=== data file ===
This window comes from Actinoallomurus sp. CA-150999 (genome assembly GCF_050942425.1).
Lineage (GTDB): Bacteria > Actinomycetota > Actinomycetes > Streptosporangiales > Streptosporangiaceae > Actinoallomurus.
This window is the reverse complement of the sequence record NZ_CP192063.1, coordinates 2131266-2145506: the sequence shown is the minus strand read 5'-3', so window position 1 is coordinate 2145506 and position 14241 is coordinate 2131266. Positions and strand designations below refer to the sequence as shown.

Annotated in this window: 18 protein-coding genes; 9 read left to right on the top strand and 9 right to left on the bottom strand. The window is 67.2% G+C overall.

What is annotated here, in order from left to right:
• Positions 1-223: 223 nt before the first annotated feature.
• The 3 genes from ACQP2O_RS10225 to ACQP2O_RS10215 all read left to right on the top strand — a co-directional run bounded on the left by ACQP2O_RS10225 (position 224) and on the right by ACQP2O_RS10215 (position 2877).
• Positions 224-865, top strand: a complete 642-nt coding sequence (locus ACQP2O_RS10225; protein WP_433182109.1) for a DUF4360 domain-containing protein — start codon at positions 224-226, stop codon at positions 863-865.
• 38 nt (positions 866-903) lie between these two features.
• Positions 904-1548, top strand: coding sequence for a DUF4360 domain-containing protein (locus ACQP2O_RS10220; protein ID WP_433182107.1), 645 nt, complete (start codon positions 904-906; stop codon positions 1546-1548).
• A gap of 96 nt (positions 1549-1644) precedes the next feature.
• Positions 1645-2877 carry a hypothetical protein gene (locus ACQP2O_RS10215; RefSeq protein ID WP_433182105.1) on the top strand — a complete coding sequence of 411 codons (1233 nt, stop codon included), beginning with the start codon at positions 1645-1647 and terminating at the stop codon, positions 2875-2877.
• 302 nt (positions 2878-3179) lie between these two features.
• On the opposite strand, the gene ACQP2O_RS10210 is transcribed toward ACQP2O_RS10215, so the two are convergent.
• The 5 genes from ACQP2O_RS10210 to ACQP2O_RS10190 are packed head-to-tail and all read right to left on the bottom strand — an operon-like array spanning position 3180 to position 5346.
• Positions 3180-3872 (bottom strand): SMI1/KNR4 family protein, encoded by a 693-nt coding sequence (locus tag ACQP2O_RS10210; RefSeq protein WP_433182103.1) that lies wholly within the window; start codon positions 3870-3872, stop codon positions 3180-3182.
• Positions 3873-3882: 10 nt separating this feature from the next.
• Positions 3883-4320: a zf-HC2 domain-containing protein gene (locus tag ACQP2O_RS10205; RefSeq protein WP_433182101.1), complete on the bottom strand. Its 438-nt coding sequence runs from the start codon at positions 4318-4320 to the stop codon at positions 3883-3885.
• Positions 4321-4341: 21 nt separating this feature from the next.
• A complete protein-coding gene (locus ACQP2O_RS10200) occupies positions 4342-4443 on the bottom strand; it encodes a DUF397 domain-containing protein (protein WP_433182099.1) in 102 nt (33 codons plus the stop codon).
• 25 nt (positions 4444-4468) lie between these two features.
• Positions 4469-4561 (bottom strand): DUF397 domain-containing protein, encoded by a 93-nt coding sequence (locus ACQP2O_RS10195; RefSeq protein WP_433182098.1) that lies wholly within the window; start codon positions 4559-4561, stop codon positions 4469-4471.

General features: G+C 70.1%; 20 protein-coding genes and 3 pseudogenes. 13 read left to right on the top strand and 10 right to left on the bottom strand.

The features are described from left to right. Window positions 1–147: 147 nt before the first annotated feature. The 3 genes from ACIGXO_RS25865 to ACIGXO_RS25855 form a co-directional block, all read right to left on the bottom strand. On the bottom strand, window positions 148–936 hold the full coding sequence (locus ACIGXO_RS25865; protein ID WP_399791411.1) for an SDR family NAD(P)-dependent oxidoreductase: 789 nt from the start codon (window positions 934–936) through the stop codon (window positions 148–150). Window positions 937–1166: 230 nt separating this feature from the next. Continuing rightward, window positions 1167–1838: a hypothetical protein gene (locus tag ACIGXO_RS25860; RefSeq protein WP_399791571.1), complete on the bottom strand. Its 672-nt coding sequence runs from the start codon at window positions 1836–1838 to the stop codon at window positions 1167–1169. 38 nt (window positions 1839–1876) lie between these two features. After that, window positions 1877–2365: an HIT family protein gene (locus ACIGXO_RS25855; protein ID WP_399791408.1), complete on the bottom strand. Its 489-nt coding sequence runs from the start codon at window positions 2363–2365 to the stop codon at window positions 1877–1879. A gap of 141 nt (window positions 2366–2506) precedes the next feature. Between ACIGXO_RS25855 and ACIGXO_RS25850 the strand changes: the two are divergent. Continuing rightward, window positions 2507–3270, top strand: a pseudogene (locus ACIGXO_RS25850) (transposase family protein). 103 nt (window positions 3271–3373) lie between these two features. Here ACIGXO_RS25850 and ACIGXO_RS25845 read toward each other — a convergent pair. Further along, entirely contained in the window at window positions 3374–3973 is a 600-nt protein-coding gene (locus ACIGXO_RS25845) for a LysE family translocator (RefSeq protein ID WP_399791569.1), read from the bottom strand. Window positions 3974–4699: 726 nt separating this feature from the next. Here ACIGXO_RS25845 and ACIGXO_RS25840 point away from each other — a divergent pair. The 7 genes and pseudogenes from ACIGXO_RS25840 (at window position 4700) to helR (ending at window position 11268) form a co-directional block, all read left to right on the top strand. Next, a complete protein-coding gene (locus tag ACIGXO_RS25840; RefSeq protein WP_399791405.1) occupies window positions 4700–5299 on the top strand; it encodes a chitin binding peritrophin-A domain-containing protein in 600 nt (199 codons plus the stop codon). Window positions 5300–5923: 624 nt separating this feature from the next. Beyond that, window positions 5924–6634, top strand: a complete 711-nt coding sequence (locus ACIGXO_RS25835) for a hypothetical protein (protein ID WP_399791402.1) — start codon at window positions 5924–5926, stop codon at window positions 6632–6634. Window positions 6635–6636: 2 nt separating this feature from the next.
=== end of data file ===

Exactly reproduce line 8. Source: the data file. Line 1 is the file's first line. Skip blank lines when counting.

• Positions 224-865, top strand: a complete 642-nt coding sequence (locus ACQP2O_RS10225; protein WP_433182109.1) for a DUF4360 domain-containing protein — start codon at positions 224-226, stop codon at positions 863-865.